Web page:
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Virginia Regulatory Town Hall
Department of Education
Guidance Document Change: The Model Policies for the Treatment of Transgender Students in Virginia’s Public Schools guidance document was developed in response to House Bill 145 and Senate Bill 161, enacted by the 2020 Virginia General Assembly, which directed the Virginia Department of Education to develop and make available to each school board model policies concerning the treatment of transgender students in public elementary and secondary schools. These guidelines address common issues regarding transgender students in accordance with evidence-based best practices and include information, guidance, procedures, and standards relating to: compliance with applicable nondiscrimination laws; maintenance of a safe and supportive learning environment free from discrimination and harassment for all students; prevention of and response to bullying and harassment; maintenance of student records; identification of students; protection of student privacy and the confidentiality of sensitive information; enforcement of sex-based dress codes; and student participation in sex-specific school activities, events, and use of school facilities.
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1/15/21  9:45 am
Commenter: Jeffry Lawrence Moe, Ph.D., L.P.C.

Support for Transgender and Gender Non-Binary Students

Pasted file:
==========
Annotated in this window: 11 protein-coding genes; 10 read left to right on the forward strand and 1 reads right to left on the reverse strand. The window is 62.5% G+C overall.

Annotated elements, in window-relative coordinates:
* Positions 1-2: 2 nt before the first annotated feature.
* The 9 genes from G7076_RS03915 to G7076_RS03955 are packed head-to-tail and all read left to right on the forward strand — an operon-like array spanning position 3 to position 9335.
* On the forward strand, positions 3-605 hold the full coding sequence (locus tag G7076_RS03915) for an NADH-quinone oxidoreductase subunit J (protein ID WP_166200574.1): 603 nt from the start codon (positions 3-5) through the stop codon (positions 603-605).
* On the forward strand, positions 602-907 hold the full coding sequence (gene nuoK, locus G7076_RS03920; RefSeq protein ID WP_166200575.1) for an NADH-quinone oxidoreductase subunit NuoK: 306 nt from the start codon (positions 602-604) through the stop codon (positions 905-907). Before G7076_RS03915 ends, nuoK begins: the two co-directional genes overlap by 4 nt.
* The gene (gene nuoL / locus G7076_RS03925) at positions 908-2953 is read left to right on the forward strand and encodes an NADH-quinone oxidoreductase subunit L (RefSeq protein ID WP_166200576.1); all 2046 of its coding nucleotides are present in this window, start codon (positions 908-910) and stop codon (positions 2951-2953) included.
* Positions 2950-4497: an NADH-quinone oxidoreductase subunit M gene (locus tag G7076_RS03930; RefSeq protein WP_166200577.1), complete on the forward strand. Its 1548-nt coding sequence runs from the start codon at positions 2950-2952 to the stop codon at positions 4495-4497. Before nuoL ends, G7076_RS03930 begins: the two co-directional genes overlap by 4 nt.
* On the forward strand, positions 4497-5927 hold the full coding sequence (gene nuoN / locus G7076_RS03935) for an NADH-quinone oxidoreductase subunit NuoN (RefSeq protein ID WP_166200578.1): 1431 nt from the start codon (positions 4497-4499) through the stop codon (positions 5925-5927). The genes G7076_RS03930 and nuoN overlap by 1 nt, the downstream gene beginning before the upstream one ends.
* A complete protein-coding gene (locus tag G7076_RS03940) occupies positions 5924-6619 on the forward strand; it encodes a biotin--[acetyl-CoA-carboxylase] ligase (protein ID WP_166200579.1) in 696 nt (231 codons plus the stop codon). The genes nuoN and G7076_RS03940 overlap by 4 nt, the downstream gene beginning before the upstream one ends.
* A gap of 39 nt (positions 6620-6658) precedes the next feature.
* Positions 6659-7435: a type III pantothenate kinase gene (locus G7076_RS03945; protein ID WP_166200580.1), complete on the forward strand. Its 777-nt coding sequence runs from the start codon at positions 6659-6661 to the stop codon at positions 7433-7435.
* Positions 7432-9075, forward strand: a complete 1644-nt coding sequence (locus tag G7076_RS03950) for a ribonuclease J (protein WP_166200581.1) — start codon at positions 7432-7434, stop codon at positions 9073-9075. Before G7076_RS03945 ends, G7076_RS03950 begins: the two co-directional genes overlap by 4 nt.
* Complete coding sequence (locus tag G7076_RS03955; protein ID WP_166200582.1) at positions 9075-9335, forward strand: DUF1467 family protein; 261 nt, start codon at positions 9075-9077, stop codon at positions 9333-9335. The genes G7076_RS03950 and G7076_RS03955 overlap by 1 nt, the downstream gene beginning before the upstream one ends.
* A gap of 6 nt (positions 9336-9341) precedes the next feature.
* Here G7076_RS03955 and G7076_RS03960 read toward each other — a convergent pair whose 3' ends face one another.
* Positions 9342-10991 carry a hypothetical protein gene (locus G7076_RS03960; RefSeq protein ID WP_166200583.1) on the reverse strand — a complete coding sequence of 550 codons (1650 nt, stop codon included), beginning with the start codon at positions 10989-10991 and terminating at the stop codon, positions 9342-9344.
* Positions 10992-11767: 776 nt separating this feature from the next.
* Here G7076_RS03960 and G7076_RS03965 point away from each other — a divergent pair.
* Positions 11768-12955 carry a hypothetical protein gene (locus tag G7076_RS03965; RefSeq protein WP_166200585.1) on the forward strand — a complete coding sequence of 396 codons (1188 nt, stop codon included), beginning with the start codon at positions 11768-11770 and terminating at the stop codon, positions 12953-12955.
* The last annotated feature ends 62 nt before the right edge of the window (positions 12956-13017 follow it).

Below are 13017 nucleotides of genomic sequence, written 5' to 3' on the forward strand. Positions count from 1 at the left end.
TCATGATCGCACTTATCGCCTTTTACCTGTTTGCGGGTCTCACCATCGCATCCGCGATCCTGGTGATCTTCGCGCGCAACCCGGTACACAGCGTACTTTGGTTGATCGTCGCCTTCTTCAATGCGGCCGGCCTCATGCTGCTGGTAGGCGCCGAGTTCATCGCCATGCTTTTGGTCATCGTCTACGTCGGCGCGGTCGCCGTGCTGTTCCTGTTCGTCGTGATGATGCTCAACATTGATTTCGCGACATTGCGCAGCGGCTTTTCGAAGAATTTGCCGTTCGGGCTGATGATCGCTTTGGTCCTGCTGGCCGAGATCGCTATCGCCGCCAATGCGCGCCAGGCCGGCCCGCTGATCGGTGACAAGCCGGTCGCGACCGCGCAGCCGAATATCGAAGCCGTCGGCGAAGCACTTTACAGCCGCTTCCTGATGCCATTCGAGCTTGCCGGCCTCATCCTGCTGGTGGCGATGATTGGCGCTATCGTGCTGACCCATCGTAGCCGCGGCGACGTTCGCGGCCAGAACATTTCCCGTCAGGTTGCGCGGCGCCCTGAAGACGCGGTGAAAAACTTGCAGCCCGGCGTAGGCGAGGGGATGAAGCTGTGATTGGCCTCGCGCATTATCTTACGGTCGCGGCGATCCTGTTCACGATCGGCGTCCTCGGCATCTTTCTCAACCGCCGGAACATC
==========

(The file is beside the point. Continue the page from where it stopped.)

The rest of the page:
Hello, I hope you and your loved ones are well. My name is Dr. Jeff Moe and I am writing in support of the proposed inclusive policy related to transgender and gender non-binary students in Virginia. In my professional life I am a scholar on gender identity and sexual orientation identity issues in counseling and development, and I hope that you know the science deeply supports inclusive and affirming policies for transgender and gender non-binary students, adults, and families. School systems that are safer for transgender and gender non-binary children, adolescents, and youth are safer for all students regardless of gender identity or sexual orientation. Recent studies indicate that the average life expectancy for transgender women of color is approximately 35 years old; this is a result of the life long marginalization, discrimination, oppression, and violence that this multiply marginalized community faces starting in childhood. Transgender and gender non-binary youth are more likely to be the victims of violence in their families, schools, and communities. They are also more likely o experience homelessness as a result of being rejected by their primary caregivers; the risk profile for transgender and gender non-binary youth to experience at least one adverse childhood experience (ACE) including bullying and violence in school is clear. Schools where the faculty, staff, and administration are affirming and inclusive towards transgender and gender non-binary youth not only experience overall reductions in bullying and truancy, but also experience enhanced academic success. There is no evidence that transgender inclusion has any negative impact on other students in a school; schools that can work through the potentially difficult conversation to create safe spaces for transgender and gender non-binary students are better academic institutions. The proposed policy is evidence-based, ethical, and in the spirit of our American values of diversity, inclusion, and affirmation of minority rights. 


Jeff Moe, Ph.D., L.P.C.

CommentID: 90135